Hubert dray. .Ir., of Long Island, the I
other beiiiy flown by Cadet .lames 11. j
Webb, of Iteme, Georgia, crashed iu
midmr and fell. j
VICTIM OF SUBMARINE low iin a conference of the leaders of
Ithe laborers with the employers 1he
l llfll, February 1!4- ( Associated returned to wprk conditionally.
Press i Further manifestations of tln'i
friendliness of lleriiiunv as shown plP(0 LANDS AS
iiiiiii.ii Mil- r u I ii n-id miming til inn
I'hant essels were uusdc public, yester-
dav in the unnoiini'eiiient of the loss Iiy !
"ibiniii iniiiK of the Spanish steamer
Mar t'nHpio, Id.'t'J tons. Hhe was en
viivaije fur New York when she en
countered I lie (lerniuu submarine. No
casualties are reported.
Au imestigatiou is to be uiade Hud
i epieseiitHt ions presented by the fjr
iB oftice.
reached the crater in time to watch
the greater part of the phenomena
One striking feature of the flow, which
duplicated the sights of the flow of
1894, waa the formation of two puff
ing rone on the main crater floor, one
opening about seventy five yards from
the rim and the other at point at
the south ohservatory station, where
the tripod, used to lower measuring in-f
iruiiirrum iiiiu nil pit, in lursiou,
The lire pit itself has kept brimming
full, the deep crevasse on the aide op
posite the tourist observation point'
being filled by n flow which broke
through the -btii It up tilted wall on that
Last night there was n great re
enideaence of the activity and a, fresh
flow broke oxer the fire pit lip at si
o eloefc. At ten o clock this now was
proceeding towards the gravel bank
and threatening to obliterate the en
tire automobile road into the crater.
There was a slight earthquake at
the Volcano, perceptible at Hilo, last
War Department Adds Names of
Identified Tuscania Dead
WASHINGTON, February 24 (Asso
eta ted Press) Casualty lists in receut
-kn'"ig on tne western rrout in tin
American sectors were reported to the
war department by General Pershing.
He reported the names of three Aineri
rnns killed in action, five severelv
public a list of sixteen more identified
dead, victims of the Tuscan ia siibma
riuing. Of these nix had not been pre
viously reported.
TOKIO. February S3 (Special to
Hawaii Shinpo) To export rice, barlev
and wheat flour from Japan after
March H permits from the gov erunient
will be required. A strict embargo law
covering these commodities will then 'o
into effect.
It is understood this law is designed
to anticipate certain possible contin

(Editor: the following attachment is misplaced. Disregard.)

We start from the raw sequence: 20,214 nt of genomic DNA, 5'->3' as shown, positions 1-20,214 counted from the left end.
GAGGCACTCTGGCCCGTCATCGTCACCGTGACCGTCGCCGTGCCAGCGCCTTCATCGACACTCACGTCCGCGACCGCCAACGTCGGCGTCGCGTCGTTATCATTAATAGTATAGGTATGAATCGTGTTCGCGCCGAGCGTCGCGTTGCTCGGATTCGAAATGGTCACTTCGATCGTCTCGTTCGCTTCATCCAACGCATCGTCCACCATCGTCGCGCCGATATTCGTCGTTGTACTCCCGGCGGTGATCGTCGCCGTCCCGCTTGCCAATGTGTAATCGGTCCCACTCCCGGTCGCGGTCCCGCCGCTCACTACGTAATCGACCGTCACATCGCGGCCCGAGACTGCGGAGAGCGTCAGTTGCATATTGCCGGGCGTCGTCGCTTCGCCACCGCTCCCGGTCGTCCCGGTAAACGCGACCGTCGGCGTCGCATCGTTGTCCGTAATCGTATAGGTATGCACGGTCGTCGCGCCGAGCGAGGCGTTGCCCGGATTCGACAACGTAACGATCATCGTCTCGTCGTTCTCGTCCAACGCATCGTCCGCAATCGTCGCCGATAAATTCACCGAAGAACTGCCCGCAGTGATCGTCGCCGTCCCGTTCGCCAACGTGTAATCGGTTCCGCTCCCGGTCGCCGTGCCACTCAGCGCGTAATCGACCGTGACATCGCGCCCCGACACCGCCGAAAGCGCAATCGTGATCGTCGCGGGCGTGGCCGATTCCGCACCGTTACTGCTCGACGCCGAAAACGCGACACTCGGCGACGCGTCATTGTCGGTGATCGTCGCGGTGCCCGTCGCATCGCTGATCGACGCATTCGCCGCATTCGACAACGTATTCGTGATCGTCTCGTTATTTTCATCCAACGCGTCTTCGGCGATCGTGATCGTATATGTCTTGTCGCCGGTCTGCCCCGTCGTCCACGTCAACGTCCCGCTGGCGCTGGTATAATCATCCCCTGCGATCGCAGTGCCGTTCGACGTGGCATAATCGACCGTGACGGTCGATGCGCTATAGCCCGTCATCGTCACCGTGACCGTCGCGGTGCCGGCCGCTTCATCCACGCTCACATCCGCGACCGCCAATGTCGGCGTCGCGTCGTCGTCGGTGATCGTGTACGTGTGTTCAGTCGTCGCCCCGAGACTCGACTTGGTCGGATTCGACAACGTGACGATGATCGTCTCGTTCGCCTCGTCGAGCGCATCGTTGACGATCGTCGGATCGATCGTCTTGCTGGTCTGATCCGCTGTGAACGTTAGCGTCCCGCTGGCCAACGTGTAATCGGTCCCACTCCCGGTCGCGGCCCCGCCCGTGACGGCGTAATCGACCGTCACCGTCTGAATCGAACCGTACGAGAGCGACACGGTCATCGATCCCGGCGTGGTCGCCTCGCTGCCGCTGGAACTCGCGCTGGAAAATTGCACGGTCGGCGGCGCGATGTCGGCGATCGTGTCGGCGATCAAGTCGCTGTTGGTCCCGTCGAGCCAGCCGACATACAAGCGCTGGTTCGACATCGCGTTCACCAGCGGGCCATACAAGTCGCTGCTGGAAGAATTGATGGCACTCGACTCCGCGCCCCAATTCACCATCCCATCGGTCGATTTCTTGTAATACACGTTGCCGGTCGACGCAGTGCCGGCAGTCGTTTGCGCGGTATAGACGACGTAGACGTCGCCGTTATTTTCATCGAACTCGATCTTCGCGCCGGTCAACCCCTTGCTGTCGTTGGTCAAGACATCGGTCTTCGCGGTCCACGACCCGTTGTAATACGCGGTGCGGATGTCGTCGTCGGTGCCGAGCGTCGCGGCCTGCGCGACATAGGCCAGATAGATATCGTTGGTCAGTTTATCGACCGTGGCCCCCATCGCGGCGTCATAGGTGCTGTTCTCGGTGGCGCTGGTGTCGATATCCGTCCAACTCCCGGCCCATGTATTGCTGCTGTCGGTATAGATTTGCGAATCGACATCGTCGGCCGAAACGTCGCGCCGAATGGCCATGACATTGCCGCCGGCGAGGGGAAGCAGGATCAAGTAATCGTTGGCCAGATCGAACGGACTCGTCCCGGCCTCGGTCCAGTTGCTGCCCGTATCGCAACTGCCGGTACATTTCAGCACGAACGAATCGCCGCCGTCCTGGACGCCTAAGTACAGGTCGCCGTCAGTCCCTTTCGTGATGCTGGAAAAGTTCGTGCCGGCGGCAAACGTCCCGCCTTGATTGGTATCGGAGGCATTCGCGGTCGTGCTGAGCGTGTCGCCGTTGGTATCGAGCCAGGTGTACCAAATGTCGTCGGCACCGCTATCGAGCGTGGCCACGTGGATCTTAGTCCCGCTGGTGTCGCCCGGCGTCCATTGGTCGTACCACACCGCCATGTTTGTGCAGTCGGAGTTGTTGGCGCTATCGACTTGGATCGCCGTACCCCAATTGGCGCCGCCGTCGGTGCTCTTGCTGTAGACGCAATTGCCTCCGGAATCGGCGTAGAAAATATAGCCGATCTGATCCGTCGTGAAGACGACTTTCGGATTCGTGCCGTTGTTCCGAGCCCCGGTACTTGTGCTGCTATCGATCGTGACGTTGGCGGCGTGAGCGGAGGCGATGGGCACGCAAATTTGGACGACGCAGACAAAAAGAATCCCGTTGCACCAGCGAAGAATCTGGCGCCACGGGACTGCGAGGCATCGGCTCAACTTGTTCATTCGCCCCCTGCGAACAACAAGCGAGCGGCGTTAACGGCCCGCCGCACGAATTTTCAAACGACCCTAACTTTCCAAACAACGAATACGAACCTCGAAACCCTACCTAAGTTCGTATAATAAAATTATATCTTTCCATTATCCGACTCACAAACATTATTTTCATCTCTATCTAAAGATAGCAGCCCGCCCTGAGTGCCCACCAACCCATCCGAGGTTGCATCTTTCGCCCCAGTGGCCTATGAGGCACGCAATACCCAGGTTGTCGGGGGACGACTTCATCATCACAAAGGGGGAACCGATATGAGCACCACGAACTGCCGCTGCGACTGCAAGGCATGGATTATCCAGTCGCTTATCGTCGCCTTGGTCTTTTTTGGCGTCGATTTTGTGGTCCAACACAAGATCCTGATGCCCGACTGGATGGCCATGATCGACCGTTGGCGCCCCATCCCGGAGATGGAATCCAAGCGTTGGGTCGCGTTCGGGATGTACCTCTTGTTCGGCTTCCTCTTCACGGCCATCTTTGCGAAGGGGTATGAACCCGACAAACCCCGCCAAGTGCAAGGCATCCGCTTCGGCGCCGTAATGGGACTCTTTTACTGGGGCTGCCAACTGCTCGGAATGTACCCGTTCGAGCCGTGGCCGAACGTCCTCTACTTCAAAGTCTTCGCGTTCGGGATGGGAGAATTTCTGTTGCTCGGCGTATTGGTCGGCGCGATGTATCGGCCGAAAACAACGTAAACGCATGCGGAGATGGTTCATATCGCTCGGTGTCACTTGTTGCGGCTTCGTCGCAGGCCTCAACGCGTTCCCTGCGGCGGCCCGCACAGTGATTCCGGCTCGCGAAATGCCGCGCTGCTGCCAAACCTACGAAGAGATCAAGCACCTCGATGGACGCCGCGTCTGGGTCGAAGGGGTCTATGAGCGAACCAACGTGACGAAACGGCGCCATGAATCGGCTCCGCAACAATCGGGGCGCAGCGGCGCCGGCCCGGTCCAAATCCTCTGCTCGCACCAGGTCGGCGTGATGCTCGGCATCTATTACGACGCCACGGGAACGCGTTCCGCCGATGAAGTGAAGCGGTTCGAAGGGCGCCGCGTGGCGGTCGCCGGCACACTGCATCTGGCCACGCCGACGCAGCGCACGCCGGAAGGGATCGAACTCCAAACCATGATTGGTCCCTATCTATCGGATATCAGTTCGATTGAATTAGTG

gencies in Kussia and with further m-ri
ous developments the scope of the em
bargo may be still further extended.
WASHINGTON. February S I i As
sociated Press) Kconomy is to be the
poliry of the new government minimis
fra'ion. it is emphasised.
Director General McAdoo is restrict
ing the creation of new official posi
tiona anil is not ruining salaries of olH
The railroads must have the approval
of the director general when vacancies
lire filled in high positions or hIicii
jobs lire created.
TOKIO, February 23 (Special Cable
to Nippu .liji) More than 500(1 work
in i' a employed on the docks at l'ias.
' went on strike yesterday. The men
... 1.1. . i I
MANILA. Februnry l','l (Associated
Press i J. A. Trindad, a Filipino, was
todav installed as director of internal
reeii"e for the Philippines. He is th
first Filipino to hold that office.
.Iiimva Halferly, ex director, was
sworn in as director of the Philippine
iiureuu or commerce.
Mouse Committee Approves Bill
Granting Further Powers But
Agrees With Hoover That
Measure Does Not Go Far
WASHINGTON, February :M iAs-
aociatcd press) Coinpnlsorv food ra
tioning win lie necessary in the optn
lon of the house committee mi ngrieul
ture which was expressed in its favor
able report on the hill which ffivefl trt
the President further powers for the
conservation of the nation's food sun
Iiii-. i nr report runner snvs that the
food situation in the nation is hecoui
Ing vitally serious.
In this report the house committee
coincides with the opinion voiced by
Food Administrator Hoover when the
bill was presented to him by Represen
tative Anderson and when he said:
"I fear it does not go fsr enouffh to
meet the emergency. The points cov
ered by your proposal are:
Ma Licensing public eating places,
"(bl Percentage of wheat in flour.
,") Mixing other cereals in (lour.
"(d) Wheatless or other 'less' davs
er week.
"(e) I'se of foodstuffs in nonfood
"(f Limitations on food served in
public eating places.
Extension of Lexer Act
"The extension of the measures in
the Lever Act, which our experience
and the present situation lead u to
believe are vital for conservation,
sliould also include: